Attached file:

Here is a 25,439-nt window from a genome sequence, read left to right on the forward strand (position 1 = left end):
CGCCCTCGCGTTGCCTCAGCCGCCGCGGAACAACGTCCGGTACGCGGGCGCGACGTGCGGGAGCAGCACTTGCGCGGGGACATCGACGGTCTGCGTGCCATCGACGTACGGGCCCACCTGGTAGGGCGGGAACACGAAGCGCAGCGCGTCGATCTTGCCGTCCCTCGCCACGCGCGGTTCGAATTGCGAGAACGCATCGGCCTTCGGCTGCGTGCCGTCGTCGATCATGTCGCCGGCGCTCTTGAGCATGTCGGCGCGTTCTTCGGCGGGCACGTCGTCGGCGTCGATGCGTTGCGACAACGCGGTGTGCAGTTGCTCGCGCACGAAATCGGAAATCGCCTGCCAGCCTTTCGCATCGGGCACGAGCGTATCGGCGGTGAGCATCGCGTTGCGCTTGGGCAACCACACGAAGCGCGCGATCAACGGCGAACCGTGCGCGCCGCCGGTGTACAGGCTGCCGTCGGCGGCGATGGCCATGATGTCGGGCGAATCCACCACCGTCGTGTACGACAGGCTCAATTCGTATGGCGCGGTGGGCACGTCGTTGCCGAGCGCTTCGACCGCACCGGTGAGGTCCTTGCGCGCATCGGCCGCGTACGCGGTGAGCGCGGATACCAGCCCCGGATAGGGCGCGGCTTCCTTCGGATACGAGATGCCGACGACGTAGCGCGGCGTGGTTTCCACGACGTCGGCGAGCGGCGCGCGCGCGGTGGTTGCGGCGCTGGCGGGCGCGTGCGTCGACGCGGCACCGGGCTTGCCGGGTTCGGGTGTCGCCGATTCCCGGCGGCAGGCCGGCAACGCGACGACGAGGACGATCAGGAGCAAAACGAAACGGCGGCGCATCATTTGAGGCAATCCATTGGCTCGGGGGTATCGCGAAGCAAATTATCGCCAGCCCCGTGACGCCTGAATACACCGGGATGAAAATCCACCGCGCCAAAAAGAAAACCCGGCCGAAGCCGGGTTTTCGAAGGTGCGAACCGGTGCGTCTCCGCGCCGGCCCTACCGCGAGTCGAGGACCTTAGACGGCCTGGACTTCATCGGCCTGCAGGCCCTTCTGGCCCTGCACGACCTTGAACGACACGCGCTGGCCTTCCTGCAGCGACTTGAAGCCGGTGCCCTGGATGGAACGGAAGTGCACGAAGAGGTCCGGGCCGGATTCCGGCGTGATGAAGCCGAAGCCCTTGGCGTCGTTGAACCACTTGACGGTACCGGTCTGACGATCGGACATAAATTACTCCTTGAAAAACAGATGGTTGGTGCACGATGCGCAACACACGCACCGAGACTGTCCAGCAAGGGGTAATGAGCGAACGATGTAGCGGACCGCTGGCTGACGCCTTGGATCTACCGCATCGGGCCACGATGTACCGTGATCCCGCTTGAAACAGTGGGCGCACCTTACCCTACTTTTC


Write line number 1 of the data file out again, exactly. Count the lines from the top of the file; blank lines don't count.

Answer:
Here is a 25,439-nt window from a genome sequence, read left to right on the forward strand (position 1 = left end):